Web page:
Curiouser and curiouser it seemed, and Maud- ling and I decided to stay in touch. I joined him and Mrs. Maudling for lunch. Butler we discussed a good deal. Hailsham we mentioned once, but we both knew that his bandwagon had long ago stopped rolling: indeed, the oppo- sition to Hailsham (not, of course, on personal grounds) was and was known to be so formidable that it remains astonishing that he was not given clear warning of it in advance of his declaration that he would disclaim his peerage. Home we never mentioned in any connection. Neither of us thought he was a contender, although for a brief moment his star seemed to have flared at Blackpool. It is some measure of the tightness of the magic circle on this occasion that neither the Chancellor of the Exchequer nor the Leader of the House of Commons had any inkling of what was happening.
After lunch I returned to the Central Office to clear some papers. In mid-afternoon the tele- phone rang. It was an important figure in Fleet Street. He told me the decision had been made, and that it was for Home. He himself found this incredible, but he was utterly sure of his source. I telephoned Maudling and Powell arid arranged to meet as soon as we could at my flat. Powell's views I knew coincided with mine and both at Blackpool and in the days following the con- ference we had been closely in touch. Almost at once the phone calls started from the leading newspaper political correspondents. Each of them had the same story. Someone, I presume, thought it proper even before the Prime Minister had resigned to prepare the press for the (unexpected) name that was to emerge. News management can be taken too far.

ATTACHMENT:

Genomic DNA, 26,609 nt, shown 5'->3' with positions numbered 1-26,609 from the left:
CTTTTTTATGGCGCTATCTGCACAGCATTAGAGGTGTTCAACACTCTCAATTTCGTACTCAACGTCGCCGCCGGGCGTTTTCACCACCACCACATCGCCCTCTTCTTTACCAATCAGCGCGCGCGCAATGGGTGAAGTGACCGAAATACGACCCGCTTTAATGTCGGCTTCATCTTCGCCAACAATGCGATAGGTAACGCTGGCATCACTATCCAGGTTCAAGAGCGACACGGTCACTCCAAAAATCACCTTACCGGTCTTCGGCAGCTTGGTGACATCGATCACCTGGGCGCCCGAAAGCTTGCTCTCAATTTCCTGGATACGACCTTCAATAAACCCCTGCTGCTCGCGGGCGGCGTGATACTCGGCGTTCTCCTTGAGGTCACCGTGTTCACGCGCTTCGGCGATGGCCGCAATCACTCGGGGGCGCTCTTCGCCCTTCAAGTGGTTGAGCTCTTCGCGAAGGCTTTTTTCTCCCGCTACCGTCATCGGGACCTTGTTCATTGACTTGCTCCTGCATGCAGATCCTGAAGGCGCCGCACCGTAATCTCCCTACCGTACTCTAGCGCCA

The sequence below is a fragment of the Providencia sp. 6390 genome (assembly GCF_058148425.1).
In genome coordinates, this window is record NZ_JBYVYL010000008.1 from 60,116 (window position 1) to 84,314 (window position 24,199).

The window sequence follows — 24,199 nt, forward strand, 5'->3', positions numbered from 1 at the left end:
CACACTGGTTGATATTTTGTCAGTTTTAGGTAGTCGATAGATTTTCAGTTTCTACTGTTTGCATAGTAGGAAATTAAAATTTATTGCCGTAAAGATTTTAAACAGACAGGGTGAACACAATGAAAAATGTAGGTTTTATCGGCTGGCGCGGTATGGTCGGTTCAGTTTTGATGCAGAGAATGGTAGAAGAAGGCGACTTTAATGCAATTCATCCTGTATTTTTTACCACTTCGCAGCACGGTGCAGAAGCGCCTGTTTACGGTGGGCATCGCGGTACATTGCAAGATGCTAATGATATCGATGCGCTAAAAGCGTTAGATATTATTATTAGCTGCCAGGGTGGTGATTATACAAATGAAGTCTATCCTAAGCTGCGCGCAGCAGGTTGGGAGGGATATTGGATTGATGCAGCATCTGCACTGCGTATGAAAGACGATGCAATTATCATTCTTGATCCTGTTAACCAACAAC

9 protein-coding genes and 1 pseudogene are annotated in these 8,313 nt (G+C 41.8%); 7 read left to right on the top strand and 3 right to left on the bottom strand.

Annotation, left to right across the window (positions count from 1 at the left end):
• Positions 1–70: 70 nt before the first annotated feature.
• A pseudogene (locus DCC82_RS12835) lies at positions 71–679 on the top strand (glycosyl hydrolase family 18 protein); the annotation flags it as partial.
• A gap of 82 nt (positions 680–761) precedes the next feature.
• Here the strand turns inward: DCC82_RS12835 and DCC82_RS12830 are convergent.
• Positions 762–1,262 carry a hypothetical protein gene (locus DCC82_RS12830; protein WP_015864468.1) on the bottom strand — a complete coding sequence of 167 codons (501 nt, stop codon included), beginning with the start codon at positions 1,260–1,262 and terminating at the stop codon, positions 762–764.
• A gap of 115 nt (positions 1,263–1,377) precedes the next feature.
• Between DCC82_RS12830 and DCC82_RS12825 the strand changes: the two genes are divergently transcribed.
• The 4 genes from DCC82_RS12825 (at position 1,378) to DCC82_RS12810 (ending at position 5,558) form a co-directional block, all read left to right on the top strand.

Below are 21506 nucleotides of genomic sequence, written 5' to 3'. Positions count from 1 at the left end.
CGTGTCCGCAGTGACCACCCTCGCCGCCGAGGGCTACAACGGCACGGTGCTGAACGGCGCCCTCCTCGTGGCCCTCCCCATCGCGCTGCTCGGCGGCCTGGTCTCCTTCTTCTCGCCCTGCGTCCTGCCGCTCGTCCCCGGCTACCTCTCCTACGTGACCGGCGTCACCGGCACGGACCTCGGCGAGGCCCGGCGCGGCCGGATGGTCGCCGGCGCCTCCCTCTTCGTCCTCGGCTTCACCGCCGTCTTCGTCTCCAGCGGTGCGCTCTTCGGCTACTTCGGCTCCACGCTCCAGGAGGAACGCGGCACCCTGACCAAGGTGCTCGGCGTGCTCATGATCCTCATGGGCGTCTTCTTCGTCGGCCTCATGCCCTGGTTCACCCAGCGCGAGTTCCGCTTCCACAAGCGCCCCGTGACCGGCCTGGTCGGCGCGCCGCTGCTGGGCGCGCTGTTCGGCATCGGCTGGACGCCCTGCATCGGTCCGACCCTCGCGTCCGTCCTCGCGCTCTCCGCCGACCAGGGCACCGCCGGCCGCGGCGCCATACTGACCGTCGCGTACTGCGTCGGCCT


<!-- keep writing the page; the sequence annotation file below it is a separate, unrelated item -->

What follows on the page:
Before, however, any action could be contem- plated, the story had to be confirmed beyond doubt. Maudling thought he knew someone who could clear this up, and he left us for half an hour. He telephoned back with confirmation and rejoined us, as did another member of the Cabinet. Lord Aldington also came to my fiat and joined in our discussions. Meanwhile the stream of telephone calls from the press con- tinued.
If we were going to make any serious protest against an invitation being extended to Lord Home, it was essential that he should know about this at the earliest moment. Powell and I each decided to speak to him direct. I had a dinner engagement myself, but telephoned Lord Home, who was out, and made an appointment for Powell and myself to see him after dinner.